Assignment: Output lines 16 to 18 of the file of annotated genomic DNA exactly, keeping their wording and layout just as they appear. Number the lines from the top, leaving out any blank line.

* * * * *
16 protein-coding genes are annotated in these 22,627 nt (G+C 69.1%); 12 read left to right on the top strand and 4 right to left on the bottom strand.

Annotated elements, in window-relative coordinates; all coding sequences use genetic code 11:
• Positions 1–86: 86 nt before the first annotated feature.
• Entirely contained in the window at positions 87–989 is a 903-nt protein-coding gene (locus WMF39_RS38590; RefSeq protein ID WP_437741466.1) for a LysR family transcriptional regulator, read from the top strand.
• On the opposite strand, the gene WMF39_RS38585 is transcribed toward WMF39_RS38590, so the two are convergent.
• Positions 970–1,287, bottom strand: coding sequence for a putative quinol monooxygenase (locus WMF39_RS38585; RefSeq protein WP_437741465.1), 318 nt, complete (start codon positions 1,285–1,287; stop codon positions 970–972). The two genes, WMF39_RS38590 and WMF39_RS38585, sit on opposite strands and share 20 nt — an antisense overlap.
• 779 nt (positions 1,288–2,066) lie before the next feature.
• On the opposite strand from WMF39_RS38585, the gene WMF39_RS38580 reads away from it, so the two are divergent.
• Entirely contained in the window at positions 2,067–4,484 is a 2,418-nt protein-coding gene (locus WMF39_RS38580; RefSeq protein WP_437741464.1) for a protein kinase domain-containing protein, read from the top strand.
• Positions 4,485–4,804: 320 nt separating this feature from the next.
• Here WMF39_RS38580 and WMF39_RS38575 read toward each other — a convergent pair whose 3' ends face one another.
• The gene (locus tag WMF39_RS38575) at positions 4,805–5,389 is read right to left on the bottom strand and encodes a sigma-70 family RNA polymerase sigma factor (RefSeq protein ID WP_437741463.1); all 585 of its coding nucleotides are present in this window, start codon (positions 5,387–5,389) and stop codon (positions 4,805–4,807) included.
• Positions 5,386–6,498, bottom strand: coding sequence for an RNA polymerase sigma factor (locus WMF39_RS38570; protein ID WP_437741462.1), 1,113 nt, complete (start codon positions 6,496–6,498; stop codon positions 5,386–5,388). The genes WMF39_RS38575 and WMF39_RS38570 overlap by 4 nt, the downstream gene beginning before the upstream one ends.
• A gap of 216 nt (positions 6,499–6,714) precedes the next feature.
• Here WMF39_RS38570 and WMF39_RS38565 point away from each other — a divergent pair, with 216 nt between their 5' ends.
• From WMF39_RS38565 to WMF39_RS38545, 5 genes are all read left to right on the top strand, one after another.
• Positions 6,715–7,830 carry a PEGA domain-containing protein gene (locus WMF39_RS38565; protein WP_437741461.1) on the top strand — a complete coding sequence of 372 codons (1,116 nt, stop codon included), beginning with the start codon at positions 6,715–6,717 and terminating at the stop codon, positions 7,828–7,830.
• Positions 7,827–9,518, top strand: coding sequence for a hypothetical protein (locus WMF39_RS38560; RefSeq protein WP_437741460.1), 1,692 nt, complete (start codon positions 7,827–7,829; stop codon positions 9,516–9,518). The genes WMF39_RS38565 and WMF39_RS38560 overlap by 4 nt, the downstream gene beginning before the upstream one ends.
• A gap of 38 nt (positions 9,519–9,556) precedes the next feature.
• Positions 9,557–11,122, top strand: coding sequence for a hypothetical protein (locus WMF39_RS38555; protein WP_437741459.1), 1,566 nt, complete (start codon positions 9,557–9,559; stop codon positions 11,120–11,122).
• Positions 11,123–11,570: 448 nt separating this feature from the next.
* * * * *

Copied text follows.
• From WMF39_RS38565 to WMF39_RS38545, 5 genes are all read left to right on the top strand, one after another.
• Positions 6,715–7,830 carry a PEGA domain-containing protein gene (locus WMF39_RS38565; protein WP_437741461.1) on the top strand — a complete coding sequence of 372 codons (1,116 nt, stop codon included), beginning with the start codon at positions 6,715–6,717 and terminating at the stop codon, positions 7,828–7,830.
• Positions 7,827–9,518, top strand: coding sequence for a hypothetical protein (locus WMF39_RS38560; RefSeq protein WP_437741460.1), 1,692 nt, complete (start codon positions 7,827–7,829; stop codon positions 9,516–9,518). The genes WMF39_RS38565 and WMF39_RS38560 overlap by 4 nt, the downstream gene beginning before the upstream one ends.